Sunday, December 6, 2009

Oops, They Did It Again

That's the "Ned Flanders" (i.e. not much to look at until he removes his clothes) of Hollywood, Alan Tudyk ("Dollhouse;" "Firefly:" "V") in Death at a Funeral, a 2007 comedy directed by Frank Oz. The movie, written by Dean Craig, is an outrageously funny look at the family secrets that come out after one dies. In this particular shot, Tudyk's character has taken what he believes is a Valium but is in reality, an hallucinogen. In the movie (WARNING - Spoilers ahead), the family patriarch has died and it comes to light that not only was he gay, but he had been having an affair with a Little Person (The Station Master's Peter Dinklage). I loved this movie when I saw it and urged everyone I knew to see it, as well.

Of course, Hollywood, being run by CPA's* rather than artistic visionaries, hired Craig to write a new version, starring a primarily African American cast, headed by Chris Rock; Martin Lawrence; Tracy Morgan; Danny Glover; Loretta Devine and Zoe Saldana. Of course, Luke Wilson and James Marsden are on hand as the token white men. Directed by Neil LaBute (In the Company of Men and the painfully bad remake of The Wicker Man, starring Nicholas Cage), the 2010 version looks just awful (though I must admit I don't mind seeing Marsden in the Tudyk role...).

Let's compare, shall we? Here's the trailer for the original:

And here's the trailer for the American version:

All I keep asking myself is: Why? And almost as important: Is Peter Dinklage the only Little Person working in movies? Why would he even agree to appear as the same character in a lame remake of a movie he'd already done?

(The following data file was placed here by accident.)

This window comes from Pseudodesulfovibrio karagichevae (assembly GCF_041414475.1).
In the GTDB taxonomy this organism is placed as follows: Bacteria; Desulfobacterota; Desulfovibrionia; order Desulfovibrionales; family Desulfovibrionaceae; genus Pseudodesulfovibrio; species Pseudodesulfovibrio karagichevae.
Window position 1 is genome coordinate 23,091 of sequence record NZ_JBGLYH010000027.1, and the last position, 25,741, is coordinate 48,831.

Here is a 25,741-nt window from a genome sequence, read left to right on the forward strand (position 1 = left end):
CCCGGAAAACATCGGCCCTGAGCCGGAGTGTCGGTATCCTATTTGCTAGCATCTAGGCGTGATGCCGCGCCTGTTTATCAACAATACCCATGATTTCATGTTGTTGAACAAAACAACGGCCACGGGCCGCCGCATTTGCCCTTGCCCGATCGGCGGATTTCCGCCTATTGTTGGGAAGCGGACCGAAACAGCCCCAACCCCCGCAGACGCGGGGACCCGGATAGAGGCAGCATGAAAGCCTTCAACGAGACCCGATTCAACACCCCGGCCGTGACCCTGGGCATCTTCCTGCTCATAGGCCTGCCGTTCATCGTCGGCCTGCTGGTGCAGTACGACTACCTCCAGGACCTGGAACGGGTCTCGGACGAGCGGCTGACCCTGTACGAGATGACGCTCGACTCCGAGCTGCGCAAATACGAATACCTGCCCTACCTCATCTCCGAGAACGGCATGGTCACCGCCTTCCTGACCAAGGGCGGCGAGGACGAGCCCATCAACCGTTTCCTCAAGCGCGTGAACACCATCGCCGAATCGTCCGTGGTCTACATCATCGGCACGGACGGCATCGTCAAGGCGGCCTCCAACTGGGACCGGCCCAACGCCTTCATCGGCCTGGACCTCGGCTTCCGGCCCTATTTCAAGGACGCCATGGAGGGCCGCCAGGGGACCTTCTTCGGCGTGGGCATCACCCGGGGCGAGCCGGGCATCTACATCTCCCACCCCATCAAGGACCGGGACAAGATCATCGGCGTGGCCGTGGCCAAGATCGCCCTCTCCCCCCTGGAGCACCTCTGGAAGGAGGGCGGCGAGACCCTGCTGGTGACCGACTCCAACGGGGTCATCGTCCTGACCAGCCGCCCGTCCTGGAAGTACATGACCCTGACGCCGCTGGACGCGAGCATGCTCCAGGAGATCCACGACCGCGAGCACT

Symptomatic of the problems that are inherent in most Hollywood movies today, the remake of Death at a Funeral is just another reminder of the sad state of modern American Cinema. There are loads of writers out there with original stories to tell. And there are loads of directors with original visions to commit to celluloid. Why should a once-promising director like LaBute be given a chance to remake yet another British classic, when he failed so spectacularly with The Wicker Man? Meanwhile, struggling writers with original ideas are reduced to peddling their scripts to independent filmmakers in the hope that they'll make a splash at Sundance or the Toronto Film Film Festival.

Yes, Hollywood has always been about making a profit. Every business is. But it also used to be about allowing people with vision to make original works of art that resonated with people around the world. It's so sad to see an industry that used to dominate the rest of world, reduced to making poor copies of what the rest of world produces.

I will not be seeing the new version of Death at a Funeral and I urge you to join me in boycotting what promises to be an unfunny mess. And yes, I know that remakes have been around almost as long as the industry itself. Hell, even DeMille remade The Ten Commandments, and A Star is Born is scheduled for its fourth incarnation. Still... I'd rather sit through an original film than a lame remake, any day. Sadly, until the sheep that most movie-goers are wake up and smell the disappointment, we'll be subjected to more of this kind of crap. And I will continue to gripe about it. 'Nuff said.

By the way, Uncle Prospero had a rather exciting phone call late last week, and may well have some very big news in the next coming weeks. Please keep your fingers, toes, eyes and any other body part you can, crossed for me. I'll let you know as soon as I can.

More, anon.

*Prospero in no way intends to mean that all CPAs are morons. Only those who are currently running the big Hollywood studios.


Anonymous said...

I think this movie is being remade for a black audience and as such, falls into a remake sub-catagory. I think this is Chris's 3rd or 4th remake.

I have to say that watching movies with my 12 year old nephew has given me a new insight into remakes. The older versions don't hold his attention or interest (usually to slow) and there is no emotional attachment to the old movie. The context is usually in need of explaining.

Prospero said...

I can understand that for a movie that's 20, 30 or 50 years old. But three years? Pointless other than the studio's (and the actors) grab for money.